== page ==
5 Life Hacks for Mindfulness in the Workplace
You've been meditating. Something is still missing. Here's what to do about it.
Posted April 15, 2016
Almost every blogger in the self-improvement space has written about mindfulness recently—us included. You’ve likely tried it. Some of you have stuck with it. But you, too, might be experiencing what we did a year or two after beginning down the road of meditation and mindfulness: Life was better, but big, harry, pivotal life moments could spin us like whirling dervishes. For most people, this whirl happens at work where such a mode is often glorified.
Thankfully, we kept on with the program and discovered five tangible extensions of mindfulness to stop the spin, reduce stress, and greatly increase productivity and effectiveness. The latter, incidentally, gives you more free time for after-work activities and life on your own terms. And if you don’t believe that mindfulness can help you in even the highest stress situations, we encourage you to see the latest research showing that mindfulness is changing the brains of our veterans, diminishing the symptoms of PTSD.
Now, if it can do that …
So we present these five practical extensions of mindfulness in a work context because it’s an extremely common situation, but you will find they can improve almost any life circumstance.
- Wish Others Well—What are your thoughts when entering a meeting? Are they “Mr. X is just going to waste my time again?” Many of us start with a similar attitude. What would happen if you said something like, “I wish Mr. X a productive and fulfilling meeting?” Think of your next meeting, and try applying each statement previously quoted in your mind to it right now. Right? It works! You feel happier wishing someone well. What’s more, your spirit is now invested in the success of the meeting—meaning, for example, that you might listen more, ask some helpful questions, and give Mr. X your uplifted energy in the room from which to feed.
- Look Them in the Eye—How often do you find yourself on the receiving end of a conversation where the other person's eyes are wandering? How did this make youSource: Freestockphotos.biz – Frédéric Dupont
feel, and why do so many of us do this? Neuro-linguistic programming tells us that people do this when they are visualizing what is being said, which can be constructive and useful. But what you are seeing when you look away can distract you, not to mention that the listener is at least subliminally aware you are not invested in the conversation. Thankfully, with mindfulness, you’ve learned to repeatedly return to a constant point of focus. So make that point the other person’s eyes. By engaging the eyes, you also will be more equipped to influence the outcomes and essence of your conversations. If someone you are talking to is acting erratic and stressed—hence, stressing you—for example, calming yourself while looking them in the eye will calm them as well. You will also absorb more of what they say.
- Use One Minute Meditation—Get into the habit of taking 10 deep breaths before every major entry on your calendar begins. You hopefully by now have felt the deep power of focus on the breath to refocus thoughts. Spending a little time to take simple deep, long breaths is like shaking an Etch A Sketch. You reset the rhythm of your body and thus mind. You are reset to your rhythmic essence, ready to take on the next task refreshed and productive.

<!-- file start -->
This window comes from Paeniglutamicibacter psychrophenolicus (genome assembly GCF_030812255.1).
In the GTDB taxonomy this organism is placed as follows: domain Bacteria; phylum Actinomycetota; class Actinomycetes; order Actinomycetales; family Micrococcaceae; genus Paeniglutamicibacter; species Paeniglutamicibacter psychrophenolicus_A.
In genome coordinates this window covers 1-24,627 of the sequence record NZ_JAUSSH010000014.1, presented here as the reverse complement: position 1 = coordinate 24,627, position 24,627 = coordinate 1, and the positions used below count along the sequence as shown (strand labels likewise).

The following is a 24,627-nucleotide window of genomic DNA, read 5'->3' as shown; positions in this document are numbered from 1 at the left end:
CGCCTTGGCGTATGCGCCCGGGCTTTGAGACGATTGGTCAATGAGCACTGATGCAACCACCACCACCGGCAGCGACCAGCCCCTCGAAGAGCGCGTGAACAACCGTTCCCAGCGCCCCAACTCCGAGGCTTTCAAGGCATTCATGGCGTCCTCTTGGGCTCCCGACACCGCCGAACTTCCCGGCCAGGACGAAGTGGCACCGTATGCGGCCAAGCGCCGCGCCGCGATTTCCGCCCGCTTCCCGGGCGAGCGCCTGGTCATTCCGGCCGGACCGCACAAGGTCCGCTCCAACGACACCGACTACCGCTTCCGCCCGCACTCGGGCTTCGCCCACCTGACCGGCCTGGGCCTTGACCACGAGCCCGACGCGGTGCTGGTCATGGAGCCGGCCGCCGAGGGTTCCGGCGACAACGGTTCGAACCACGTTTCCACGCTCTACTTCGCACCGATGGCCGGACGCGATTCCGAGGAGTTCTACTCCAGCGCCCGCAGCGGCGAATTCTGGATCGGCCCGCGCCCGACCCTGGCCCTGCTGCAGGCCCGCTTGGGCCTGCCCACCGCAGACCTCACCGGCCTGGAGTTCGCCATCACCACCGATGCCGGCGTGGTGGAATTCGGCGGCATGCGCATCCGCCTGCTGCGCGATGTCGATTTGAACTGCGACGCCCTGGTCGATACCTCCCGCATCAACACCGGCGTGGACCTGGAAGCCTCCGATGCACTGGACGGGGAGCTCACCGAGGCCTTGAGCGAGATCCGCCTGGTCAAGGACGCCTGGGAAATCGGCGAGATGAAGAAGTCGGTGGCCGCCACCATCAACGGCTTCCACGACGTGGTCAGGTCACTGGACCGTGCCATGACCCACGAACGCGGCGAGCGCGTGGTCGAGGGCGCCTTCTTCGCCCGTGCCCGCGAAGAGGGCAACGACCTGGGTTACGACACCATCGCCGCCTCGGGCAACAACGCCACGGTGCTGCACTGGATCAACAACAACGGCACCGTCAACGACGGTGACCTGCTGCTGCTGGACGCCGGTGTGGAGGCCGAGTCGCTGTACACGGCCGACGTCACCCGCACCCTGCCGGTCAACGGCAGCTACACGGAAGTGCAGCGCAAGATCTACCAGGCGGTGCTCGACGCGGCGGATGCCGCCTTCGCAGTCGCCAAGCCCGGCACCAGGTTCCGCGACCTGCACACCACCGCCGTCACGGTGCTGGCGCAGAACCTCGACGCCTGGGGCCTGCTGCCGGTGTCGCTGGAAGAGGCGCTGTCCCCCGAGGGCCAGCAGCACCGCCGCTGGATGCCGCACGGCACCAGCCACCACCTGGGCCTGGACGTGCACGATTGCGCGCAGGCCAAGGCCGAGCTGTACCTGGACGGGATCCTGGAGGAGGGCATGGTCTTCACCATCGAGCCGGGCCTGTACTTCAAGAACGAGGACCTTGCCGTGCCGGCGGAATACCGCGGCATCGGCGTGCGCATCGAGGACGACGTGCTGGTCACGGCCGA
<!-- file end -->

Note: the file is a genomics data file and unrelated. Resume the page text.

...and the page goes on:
- Smile—Now that you have the mindfulness to focus more on your mind and body in the day-to-day, concentrate on smiling. It will become a habit. Why smile? WeSource: Flickr – Mark Vegas
could write a whole post on it, frankly. Thankfully, fellow Huffington Post blogger Alex Korb already did. In brief, it takes just as much energy—even less—to go through a minute smiling than painting your face stressed or sad. And you’ve heard the expression, “She lights up a room” or “Smile, and the whole world smiles with you.” This is a simple way to create the workplace you always wanted. And smiling “can reduce the level of stress-enhancing hormones like cortisol and adrenaline while increasing mood-enhancing hormones like endorphins.” This power is at your fingertips!
- Acknowledge Judgments, and Set Them Aside—Picture your most recent meeting with, let’s say, five or more people. How much energy did you invest in evaluating how the participants were dressed, how they spoke, whether what they said was right or wrong, and whether you were better than them? It’s not your fault. Companies incentivize competition, but it has been proven countless times that humans are horrible multitaskers, and you are multitasking. You also are missing so much useful information that you could be using to make better decisions and solve so many problems more effectively. As you sit on the cushion to meditate, you learn that judging yourself is exhausting and counterproductive. Meditation is about just observing your mind as a spectator. Do the same thing at work, and you won’t have to compete. Rather, you will fly up the ranks faster without even thinking about achievement or competition.
You’ve known that mindfulness raises your self esteem, helps you give more of what you have to offer, makes you more optimistic, and promotes happiness. Now bring that to the workplace, and become your own favorite coworker.
Laura Berger, PCC and Glen Tibaldeo, PMP, CPA are authors and popular speakers at national conferences and for Fortune companies. Glen is a Project Strategist / Change Management Consultant and screenwriter for Radical Sabbatical, and Laura is an Executive Coach, both for the Berdeo Group LLC. Their Bestseller Radical Sabbatical is described by Dave Barry as "the funniest book I have ever held in my hands" and is available on Amazon, kobo, Barnes and Noble, and at other major bookstores.